BACKGROUND AND PURPOSE: The rete mirabile in swine has been proposed as an arteriovenous malformation (AVM) model for acute experimental studies through surgical creation of a large carotid-jugular fistula. This report describes two endovascular modifications to simplify the surgical creation and provides hemodynamic parameters for the AVM model. METHODS: An AVM model was created in 29 animals to study n-butyl 2-cyanoacrylate polymerization kinetics. The common carotid artery (CCA) was punctured and a guiding catheter was inserted tightly into the origin of the ascending pharyngeal artery (APA). The CCA was ligated proximal to the catheter to create a pressure drop across the rete, which represented the AVM nidus. The catheter hub was opened whenever needed and served as the venous drainage of the AVM nidus. The contralateral APA served as the arterial feeder. Instead of the surgical ligation of the CCA, a temporary balloon occlusion was performed in three animals. RESULTS: A mean pressure gradient of 14.9 ± 10.5 mm Hg (range, 4-42 mm Hg) was measured across the rete. The mean flow rate was 30.4 ± 14.2 mL/min (range, 3.5-46 mL/ min), as measured at the venous drainage. CONCLUSION: The endovascular and combined surgical-endovascular rete AVM model in swine is easy to construct and is less time-consuming than are the currently used models for acute experimental studies. Hemodynamic parameters can be monitored during the entire experiment and correspond to values found in human cerebral AVMs.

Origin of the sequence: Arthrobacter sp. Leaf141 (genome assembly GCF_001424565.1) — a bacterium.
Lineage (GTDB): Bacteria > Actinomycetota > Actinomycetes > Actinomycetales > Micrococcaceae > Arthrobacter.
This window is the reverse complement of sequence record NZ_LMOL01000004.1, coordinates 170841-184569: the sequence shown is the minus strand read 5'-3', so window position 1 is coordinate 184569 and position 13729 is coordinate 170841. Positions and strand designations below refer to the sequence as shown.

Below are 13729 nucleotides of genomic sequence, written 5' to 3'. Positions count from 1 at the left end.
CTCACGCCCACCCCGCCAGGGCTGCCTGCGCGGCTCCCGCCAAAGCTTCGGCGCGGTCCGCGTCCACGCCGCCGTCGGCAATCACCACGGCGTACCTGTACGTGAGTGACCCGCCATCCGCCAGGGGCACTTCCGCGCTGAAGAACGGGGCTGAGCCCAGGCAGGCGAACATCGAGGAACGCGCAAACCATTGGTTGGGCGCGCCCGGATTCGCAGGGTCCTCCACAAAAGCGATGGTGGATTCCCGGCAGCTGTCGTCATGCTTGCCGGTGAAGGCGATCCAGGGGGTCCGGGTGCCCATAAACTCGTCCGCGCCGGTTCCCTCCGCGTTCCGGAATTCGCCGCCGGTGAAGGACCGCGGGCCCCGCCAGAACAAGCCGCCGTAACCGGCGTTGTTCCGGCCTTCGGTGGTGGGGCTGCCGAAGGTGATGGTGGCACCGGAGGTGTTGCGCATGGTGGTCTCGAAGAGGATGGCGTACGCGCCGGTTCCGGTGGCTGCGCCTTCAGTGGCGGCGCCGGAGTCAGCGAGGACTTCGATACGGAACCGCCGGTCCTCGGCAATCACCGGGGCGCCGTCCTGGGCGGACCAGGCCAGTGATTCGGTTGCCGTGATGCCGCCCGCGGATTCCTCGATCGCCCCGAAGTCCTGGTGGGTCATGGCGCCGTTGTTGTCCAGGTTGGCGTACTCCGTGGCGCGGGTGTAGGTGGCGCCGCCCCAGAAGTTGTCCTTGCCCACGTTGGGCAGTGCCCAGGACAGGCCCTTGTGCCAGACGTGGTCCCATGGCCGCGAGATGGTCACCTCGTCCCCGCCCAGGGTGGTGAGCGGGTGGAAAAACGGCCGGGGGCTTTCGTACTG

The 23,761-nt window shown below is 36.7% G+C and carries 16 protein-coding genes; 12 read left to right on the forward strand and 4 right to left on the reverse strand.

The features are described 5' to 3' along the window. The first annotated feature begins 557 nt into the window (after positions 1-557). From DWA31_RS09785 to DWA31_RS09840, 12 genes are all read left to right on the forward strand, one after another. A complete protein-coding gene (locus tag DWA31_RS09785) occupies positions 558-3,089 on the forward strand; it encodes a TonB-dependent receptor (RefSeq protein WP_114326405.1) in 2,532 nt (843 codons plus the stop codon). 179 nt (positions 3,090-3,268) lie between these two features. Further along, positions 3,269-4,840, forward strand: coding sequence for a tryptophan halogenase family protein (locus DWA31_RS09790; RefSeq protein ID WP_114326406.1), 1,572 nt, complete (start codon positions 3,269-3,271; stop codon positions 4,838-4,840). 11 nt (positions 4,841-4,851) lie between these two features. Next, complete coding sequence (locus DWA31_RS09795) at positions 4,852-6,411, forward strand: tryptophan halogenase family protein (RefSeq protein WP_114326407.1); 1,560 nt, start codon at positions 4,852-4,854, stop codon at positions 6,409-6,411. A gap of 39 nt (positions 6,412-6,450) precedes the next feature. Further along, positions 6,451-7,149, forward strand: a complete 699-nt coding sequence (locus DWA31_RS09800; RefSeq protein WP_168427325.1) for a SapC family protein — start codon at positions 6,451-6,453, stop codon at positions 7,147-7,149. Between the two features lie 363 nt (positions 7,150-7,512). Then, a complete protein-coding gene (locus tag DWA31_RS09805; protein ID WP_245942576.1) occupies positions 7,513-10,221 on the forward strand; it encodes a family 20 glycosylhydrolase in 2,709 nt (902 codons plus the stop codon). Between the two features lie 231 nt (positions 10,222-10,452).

|Original language||English (US)|
|Number of pages||4|
|Journal||American Journal of Neuroradiology|
|State||Published - Jan 1 2000|